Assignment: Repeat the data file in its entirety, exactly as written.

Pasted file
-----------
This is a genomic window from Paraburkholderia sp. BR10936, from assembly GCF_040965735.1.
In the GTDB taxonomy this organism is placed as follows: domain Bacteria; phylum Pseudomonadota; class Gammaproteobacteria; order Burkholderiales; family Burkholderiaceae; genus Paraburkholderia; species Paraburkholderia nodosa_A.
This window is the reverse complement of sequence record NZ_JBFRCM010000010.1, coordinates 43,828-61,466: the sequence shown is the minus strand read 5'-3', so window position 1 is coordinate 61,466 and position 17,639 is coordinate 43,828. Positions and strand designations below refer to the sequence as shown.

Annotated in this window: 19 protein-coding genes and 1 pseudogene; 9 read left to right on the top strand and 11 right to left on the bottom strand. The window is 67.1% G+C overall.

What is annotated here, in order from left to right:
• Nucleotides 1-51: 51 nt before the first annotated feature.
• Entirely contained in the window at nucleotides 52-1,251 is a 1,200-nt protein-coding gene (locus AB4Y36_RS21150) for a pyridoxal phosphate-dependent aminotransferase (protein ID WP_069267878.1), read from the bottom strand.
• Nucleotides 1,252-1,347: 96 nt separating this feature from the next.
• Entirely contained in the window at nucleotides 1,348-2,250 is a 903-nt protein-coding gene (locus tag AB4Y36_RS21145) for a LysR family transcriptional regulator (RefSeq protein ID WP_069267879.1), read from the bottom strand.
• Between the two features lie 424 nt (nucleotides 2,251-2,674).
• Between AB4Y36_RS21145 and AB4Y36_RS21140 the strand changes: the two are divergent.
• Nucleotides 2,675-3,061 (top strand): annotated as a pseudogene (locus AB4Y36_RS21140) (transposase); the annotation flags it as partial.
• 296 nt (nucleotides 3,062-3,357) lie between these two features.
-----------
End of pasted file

This is a genomic window from Paraburkholderia sp. BR10936, from assembly GCF_040965735.1.
In the GTDB taxonomy this organism is placed as follows: domain Bacteria; phylum Pseudomonadota; class Gammaproteobacteria; order Burkholderiales; family Burkholderiaceae; genus Paraburkholderia; species Paraburkholderia nodosa_A.
This window is the reverse complement of sequence record NZ_JBFRCM010000010.1, coordinates 43,828-61,466: the sequence shown is the minus strand read 5'-3', so window position 1 is coordinate 61,466 and position 17,639 is coordinate 43,828. Positions and strand designations below refer to the sequence as shown.

Annotated in this window: 19 protein-coding genes and 1 pseudogene; 9 read left to right on the top strand and 11 right to left on the bottom strand. The window is 67.1% G+C overall.

What is annotated here, in order from left to right:
• Nucleotides 1-51: 51 nt before the first annotated feature.
• Entirely contained in the window at nucleotides 52-1,251 is a 1,200-nt protein-coding gene (locus AB4Y36_RS21150) for a pyridoxal phosphate-dependent aminotransferase (protein ID WP_069267878.1), read from the bottom strand.
• Nucleotides 1,252-1,347: 96 nt separating this feature from the next.
• Entirely contained in the window at nucleotides 1,348-2,250 is a 903-nt protein-coding gene (locus tag AB4Y36_RS21145) for a LysR family transcriptional regulator (RefSeq protein ID WP_069267879.1), read from the bottom strand.
• Between the two features lie 424 nt (nucleotides 2,251-2,674).
• Between AB4Y36_RS21145 and AB4Y36_RS21140 the strand changes: the two are divergent.
• Nucleotides 2,675-3,061 (top strand): annotated as a pseudogene (locus AB4Y36_RS21140) (transposase); the annotation flags it as partial.
• 296 nt (nucleotides 3,062-3,357) lie between these two features.